Dr. Bayne ((@sbayne)) followed with a fascinating and wonderfully illustrated presentation of sociomaterial assemblages in both the form of her presentation and the examples of her postgraduate students’ work that she shared. She is the Programme Co-Director of the University of Edinburgh’s MSc in E-learning (http://www.education.ed.ac.uk/e-learning/), and following a review of the literature used examples from this innovative programme to illustrate that to learn and teach across diverse and complex digital spaces is to experience “uncertainty, disorientation and fragmentation”. Drawing on the literature of the ‘posthuman’, but not interestingly of earlier sociological (Schultz), or historical (Innes) perspectives, she explored the idea of ‘strangeness’ in new ‘digitally enabled’ modes of ‘being’ in education. In particular, she raised challenging issues regarding assessment practices in online learning can explicitly engage with disaggregation, spectrality and posthuman pedagogy, as critical moves in re-thinking teaching, learning and assessment for the digital mode.

There was an interesting discussion around the ambiguity of ‘technology-enhanced’ learning and technology-critical perspectives that might be said to imply that technology served simply to enhance what was already effective and human-centered. Using a range of literature from critical post humanism (literary), ecological post humanism (biological sciences) and technological post humanism (technology) Dr. Bayne placed the human ‘outside’ the centre of things, and in so doing illustrated the pervasiveness of the idea of the ‘other’ as essentially ‘other then human’.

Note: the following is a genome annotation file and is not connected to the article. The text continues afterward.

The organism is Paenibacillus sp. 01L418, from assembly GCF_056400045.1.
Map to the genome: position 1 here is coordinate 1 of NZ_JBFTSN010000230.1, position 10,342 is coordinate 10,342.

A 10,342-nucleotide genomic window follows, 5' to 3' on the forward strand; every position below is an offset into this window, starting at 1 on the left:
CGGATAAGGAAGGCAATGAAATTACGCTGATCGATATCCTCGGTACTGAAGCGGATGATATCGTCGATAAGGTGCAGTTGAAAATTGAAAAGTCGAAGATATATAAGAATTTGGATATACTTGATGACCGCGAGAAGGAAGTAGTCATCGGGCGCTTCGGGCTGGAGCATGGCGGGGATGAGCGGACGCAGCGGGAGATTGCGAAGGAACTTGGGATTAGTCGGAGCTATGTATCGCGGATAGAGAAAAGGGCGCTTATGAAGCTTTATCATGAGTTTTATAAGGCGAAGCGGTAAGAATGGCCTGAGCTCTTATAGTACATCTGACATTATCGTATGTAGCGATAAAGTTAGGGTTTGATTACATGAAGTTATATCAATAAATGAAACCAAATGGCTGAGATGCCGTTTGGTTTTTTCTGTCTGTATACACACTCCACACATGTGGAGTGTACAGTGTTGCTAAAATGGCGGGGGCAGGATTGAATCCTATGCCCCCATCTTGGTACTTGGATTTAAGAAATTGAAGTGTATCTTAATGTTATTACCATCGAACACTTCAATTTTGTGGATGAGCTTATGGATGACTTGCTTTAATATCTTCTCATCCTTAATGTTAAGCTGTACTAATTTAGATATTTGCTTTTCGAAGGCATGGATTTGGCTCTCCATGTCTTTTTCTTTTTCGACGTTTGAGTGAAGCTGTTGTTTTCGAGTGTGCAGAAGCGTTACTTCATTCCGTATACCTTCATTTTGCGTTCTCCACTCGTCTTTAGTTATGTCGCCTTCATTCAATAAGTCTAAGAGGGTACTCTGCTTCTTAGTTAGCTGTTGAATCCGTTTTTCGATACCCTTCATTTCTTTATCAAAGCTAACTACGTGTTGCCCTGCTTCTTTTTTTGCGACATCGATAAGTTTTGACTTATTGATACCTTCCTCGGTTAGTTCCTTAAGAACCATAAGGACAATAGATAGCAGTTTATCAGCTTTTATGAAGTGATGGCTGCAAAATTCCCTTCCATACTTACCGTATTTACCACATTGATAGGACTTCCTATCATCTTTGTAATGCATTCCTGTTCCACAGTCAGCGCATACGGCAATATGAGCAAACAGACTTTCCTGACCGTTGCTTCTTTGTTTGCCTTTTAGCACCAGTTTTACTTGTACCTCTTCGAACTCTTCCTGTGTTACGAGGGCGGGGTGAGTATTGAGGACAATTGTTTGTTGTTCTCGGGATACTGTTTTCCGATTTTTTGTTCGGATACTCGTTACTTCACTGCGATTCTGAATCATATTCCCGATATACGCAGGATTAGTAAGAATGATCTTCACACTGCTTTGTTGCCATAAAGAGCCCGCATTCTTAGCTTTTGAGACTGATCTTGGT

Dr. Byane shared some exciting examples of student MSc work, assessed ‘digital essays’ in which the textual artefacts themselves were ‘gatherings’, looking beyond text as representational. Examples from the “thinking otherwise” project included a museum to the cyborg in Second Life called “imaginarium” in which textual content displayed as billboards and notecards, and an apparently traditional essay in which every work was hyperlinked to a different URL, demonstrating the ‘portal’ nature of words (the scene from the lost railway station, ‘Mobil Avenue’ in The Matrix sprang to mind in which Rama Kandra says to Neo, ‘What is Love?, it is a word’). My personal favourite amongst the Edinburgh student work was a digital essay in Google Earth in which connections were illustrated through visual metaphor, analogy and representation, the essay explored the notion of the flâneur, with the audience gaze itself of being acted out as a flâneur.

There was intense discussion about the difficulties and challenges of assessing such work although we were led to believe that the institutional processes were fairly mainstream and the assessment rubric looked like any other Masters level ‘essay’ rubric. There was discussion about the notion of ‘essay’ and concern about the subjectivity of the assessor. I found it intriguing that colleagues felt they could not assess the content because they did not posses the ‘technical’ skills of the authors, demonstrating perhaps that we continue to assess in an ‘apprentice’ framework and not one based on dispassionate criteria. Also perhaps, that we are in assessment practices of all things, still essentially ‘human’.